Very excited to be able to attend The Paideia Institute’s Living Latin in New York City conference at Fordham University.
I recently discovered the conference through gazing at videos on YouTube and began to seek out when and where this event was held. Gaining approval from my administration, and also having the time available (we are off this week), I am strapping on my PD cap and heading there myself.
There are a series of lectures and sessions being offered in Latin and what I hope to gain is an experience of the language that I am trying to instill in my students. I have been using Hans Orberg’s Lingua Latina Per Se Illustrata for years now to build my program, but it does present its own challenges despite being a terrific resource for the natural language approach. I never enjoyed a grammatical approach as it treats the language like a corpse to be studied, but instead enjoyed the rare moments when I was able to comprehend something without having to look it up. This has been my evolution in teaching and my practice has been shifting towards comprehensible input, or CI. Most importantly, I am looking forward to meeting other colleagues who are at varying levels of using Latin as a living language in their practices and gaining insight from them and what works.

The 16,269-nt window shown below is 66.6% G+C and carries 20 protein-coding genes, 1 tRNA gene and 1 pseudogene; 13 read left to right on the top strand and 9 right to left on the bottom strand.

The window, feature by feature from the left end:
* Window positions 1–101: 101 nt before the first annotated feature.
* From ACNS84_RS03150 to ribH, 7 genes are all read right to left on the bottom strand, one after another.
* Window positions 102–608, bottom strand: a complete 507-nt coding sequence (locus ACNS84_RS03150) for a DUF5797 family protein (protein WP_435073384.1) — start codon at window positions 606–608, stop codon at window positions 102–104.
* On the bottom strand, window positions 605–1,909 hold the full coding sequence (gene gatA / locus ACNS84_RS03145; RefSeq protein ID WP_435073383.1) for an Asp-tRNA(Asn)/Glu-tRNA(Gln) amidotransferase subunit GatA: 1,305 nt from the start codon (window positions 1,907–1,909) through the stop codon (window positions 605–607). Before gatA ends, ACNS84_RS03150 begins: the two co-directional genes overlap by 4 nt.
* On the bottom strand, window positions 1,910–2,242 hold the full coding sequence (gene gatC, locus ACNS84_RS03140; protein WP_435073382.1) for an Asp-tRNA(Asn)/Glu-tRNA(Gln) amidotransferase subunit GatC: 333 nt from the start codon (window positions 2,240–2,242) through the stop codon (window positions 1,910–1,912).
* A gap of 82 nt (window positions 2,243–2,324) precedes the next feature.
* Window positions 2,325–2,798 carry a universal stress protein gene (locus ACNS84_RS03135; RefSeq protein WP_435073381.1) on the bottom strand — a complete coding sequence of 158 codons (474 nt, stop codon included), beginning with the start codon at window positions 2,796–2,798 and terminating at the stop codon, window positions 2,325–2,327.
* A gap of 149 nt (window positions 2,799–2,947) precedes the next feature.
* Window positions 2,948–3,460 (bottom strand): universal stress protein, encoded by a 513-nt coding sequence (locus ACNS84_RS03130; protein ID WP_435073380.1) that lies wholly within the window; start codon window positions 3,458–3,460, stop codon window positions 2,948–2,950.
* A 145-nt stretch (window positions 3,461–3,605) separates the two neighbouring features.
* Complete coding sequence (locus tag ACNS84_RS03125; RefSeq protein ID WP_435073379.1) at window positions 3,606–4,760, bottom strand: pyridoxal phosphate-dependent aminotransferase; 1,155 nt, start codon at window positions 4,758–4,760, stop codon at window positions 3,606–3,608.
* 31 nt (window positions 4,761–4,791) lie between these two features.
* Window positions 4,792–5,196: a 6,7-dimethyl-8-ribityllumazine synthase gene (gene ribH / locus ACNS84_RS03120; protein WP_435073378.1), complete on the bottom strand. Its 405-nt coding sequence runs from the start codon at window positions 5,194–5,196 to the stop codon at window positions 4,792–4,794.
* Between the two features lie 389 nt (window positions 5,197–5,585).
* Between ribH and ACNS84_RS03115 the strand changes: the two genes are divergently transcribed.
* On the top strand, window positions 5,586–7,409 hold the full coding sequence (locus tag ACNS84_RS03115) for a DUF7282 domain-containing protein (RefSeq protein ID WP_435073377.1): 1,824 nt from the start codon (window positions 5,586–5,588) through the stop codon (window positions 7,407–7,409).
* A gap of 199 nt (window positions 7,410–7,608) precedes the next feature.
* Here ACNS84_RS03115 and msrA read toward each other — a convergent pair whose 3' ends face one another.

I have already looked through the program for the convention and isolated a few very interesting sessions that I am planning on attending. I also hope to be bringing back some tools to not only use but also to help my colleagues back at home base. Some notable offerings:
Terence Tunberg has a session entitled “Using Latin as the Meta-Language to teach Roman Epic” in which he shares a course he taught where the students and he discussed Roman epic using Latin in their class. It was comprised of advanced undergraduate students as well as some beginning graduate students. I wanted to do the same thing for my AP Latin course and wondered if a 3 year trek could get us to that point. I am currently using CI in my Latin III Honors course and getting the students to develop the disposition for acquisition (look, listen, ask questions) and hoping that they could develop a basic conversational approach that we may employ next year in our AP Latin class.
Erin McKenna-Hanses has a talk “Using Fables to Activate Latin” which highlights the use of fables in refining the acquisition of Latin. This is a notable part of ancient education and fulfills two objectives, language practice and repetition as well as moral education. With the availability of the public domain, especially Aesop’s Fables (Laura Gibbs’ Mille Fabulae come to mind), I have often noted this as a potential (and potent) resource that would also enable us Latin teachers (and program start-ups) to find an economic way to get programs off the ground. Looking forward to what she has to say.
I’ll be blogging here and tweeting (@johnricard) throughout!